I miss you
My dear friends,
Hello. Hope you all are doing well. So, yeah, I am still in Buenos Aires. Sorry for my long absence. Unfortunately I don’t have any particular excuse for this delay. I am constantly distracted by all the things that are new to me in this city and a lot of the times don’t even realize how days and nights go by.
I am taking 22 credits and I am incredibly behind in my readings. The amount of readings that we have in here is Unreal. I mean there is no way I could even read ¼ of my assigned readings. Honestly, I still don’t even understand their methods for teaching. The most challenging classes that I am taking are my two classes at the University of Buenos Aires. The buildings of this university are very old and in general everything is very old in la UBA (that’s what they call it here). I wish you could come to one of my classes one day. It’s quite an experience. First of all, all the walls are literally covered with socialist, communist and revolutionary posters and notices. Although it’s very interesting, it could be very overwhelming at first. Classes are huge and NOISY. They have humongous windows and you could hear buses, trucks, ambulances and etc. passing by. Most of the classes have one main professor and two TAs. So at times three people talk at the same time, get into arguments with each other and let me tell you it’s confusing. Classes are usually 3-4 hours and different student groups go around, come to each class and talk forever about their upcoming events, fundraising, protests and etc. Also, you never know if you are going to have a class since UBA students and professors go on strikes every other day! Apparently UBA is the best or one of the best universities of South America and now it is very poor and not in its golden age. All in all, things are very confusing and interesting…
What else? Oh yeah, so the lady whom with I live and I don’t really get along which is really sad. It’s not like we fight every day or anything like that. I think that we have very different personalities and we also didn’t click from the very begining. In a way I think our interactions are a hidden mess. As a result, I could claim that I live on the streets of Buenos Aires. I only go home to sleep. It’s actually kind of awesome. I go from one internet café and book store to another and sometimes walk for a very long time. Since I rarely go home, I always carry a big bookbag with me. My friends tease me for carrying a bookbag all the time and for walking everywhere. Here is an album we made to demonstrate my state of being in Buenos Aires:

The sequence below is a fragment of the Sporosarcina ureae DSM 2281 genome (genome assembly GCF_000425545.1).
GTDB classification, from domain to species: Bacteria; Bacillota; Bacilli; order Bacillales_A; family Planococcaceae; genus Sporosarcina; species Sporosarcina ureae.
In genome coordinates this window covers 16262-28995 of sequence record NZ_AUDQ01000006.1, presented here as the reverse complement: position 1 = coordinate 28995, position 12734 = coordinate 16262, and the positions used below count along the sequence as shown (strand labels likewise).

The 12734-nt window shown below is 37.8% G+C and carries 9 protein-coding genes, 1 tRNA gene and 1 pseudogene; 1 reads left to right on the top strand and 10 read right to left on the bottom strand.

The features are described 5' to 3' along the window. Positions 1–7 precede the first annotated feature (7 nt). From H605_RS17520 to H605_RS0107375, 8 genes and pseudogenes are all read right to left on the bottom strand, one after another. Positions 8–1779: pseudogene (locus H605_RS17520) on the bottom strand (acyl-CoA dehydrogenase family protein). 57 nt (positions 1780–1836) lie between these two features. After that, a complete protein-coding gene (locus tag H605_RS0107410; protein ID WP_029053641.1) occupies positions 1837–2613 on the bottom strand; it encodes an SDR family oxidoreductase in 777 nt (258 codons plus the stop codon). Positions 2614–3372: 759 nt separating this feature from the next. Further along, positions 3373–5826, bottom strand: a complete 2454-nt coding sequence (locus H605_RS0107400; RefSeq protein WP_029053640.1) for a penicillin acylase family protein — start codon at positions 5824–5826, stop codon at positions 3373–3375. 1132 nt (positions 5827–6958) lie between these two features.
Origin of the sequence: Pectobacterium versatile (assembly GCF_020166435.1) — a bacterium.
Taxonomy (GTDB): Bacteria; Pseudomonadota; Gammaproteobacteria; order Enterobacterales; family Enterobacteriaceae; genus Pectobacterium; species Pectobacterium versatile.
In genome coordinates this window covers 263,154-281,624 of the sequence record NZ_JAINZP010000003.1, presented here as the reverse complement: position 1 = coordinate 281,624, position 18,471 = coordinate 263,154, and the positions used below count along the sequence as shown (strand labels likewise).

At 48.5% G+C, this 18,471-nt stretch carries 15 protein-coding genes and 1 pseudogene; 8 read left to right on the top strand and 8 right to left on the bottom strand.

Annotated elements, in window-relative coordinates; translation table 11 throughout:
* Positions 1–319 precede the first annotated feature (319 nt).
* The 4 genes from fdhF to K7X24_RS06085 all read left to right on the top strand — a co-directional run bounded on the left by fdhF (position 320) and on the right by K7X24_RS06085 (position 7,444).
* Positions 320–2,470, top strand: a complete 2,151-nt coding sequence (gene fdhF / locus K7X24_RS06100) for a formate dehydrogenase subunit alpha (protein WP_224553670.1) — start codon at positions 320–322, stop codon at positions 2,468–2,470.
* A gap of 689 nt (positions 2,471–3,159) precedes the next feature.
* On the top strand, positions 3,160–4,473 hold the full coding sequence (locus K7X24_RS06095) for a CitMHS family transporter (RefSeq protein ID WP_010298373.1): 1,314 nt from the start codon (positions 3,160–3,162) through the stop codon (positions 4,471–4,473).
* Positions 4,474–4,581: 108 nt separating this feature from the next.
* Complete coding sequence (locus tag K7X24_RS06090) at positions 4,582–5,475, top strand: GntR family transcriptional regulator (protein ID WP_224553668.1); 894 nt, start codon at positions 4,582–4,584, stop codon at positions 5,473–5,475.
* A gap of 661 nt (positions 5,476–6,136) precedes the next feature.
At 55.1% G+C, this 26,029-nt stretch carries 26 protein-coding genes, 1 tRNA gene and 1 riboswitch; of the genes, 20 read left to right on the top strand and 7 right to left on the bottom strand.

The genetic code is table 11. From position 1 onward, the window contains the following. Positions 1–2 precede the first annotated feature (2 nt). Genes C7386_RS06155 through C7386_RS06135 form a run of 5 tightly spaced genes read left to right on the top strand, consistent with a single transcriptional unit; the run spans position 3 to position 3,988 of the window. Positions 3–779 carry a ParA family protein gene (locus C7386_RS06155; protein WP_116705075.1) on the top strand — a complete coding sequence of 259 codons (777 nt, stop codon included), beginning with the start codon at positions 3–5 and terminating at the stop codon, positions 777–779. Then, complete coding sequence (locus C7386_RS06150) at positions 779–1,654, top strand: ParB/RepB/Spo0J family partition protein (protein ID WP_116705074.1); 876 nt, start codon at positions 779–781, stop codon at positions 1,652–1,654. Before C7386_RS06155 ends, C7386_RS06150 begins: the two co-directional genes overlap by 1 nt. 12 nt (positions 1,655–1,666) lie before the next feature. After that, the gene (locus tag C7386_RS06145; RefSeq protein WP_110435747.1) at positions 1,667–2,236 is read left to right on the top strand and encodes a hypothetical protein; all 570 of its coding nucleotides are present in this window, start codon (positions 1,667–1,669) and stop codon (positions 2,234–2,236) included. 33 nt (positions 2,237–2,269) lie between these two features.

I have started to really love all kinds of red wine in Buenos Aires. There is a brand of wine here in Argentina that is pretty popular which is called Malbec. My firend, Hillari and I usually end up going to Argentine style diners 3-4 am and share a bottle of wine. All in all, life is pretty good.
Today Jenn, my Oberlin friend who is also in Argentina this semester had her first rugby tournament. I went to watch her play. It was very far away, but it was an interesting sports club. Oh, Jenn, I am proud of you…Jenn and I both miss Oberlin very much and talk about our beloved Obie Land all the time. Last weekend we stayed home and watched Sex and the City till 5 am and pretended to be in Oberlin. I feel very shallow for saying that, but it was very comforting to watch a few episodes of Sex and the City after having been away from the US for almost 2 months.
Next week I will start working with a prominent NGO. It’s called Las
Abuelas de la Plaza del Mayo(The Grandmothers of the Mayo Plaza) . They are basically the mothers of those who were kidnapped and disappeared during the coup during the ´70s and ´80s. They are in fact, the mothers of those who were pregnant when they were kidnapped and tortured. These pregnant young ladies would give birth either in unknown detention centers or the military hospital. The military families would adopt many of these babies. Now, the adopted babies are 25-28 years old. Many of these young people don’t even know that their real mothers are among the 30,000 people who were disappeared. As a result the grandmothers´ search for their grandchildren is a very sensitive and hard task. Many of these old ladies have been looking for their daughters and grandchildren for ee2 decades…They are now very old. Some of them have passed away and some of them are very sick and old. But they are still fighting. They are still searching and I can`t even begin to tell you how much I respect them… I am very nervous, though. I hope this internship will be a good experience for me and I hope they don’t regret having me work with them!
I miss you all. Take care of yourselves and drop me a line once in a while.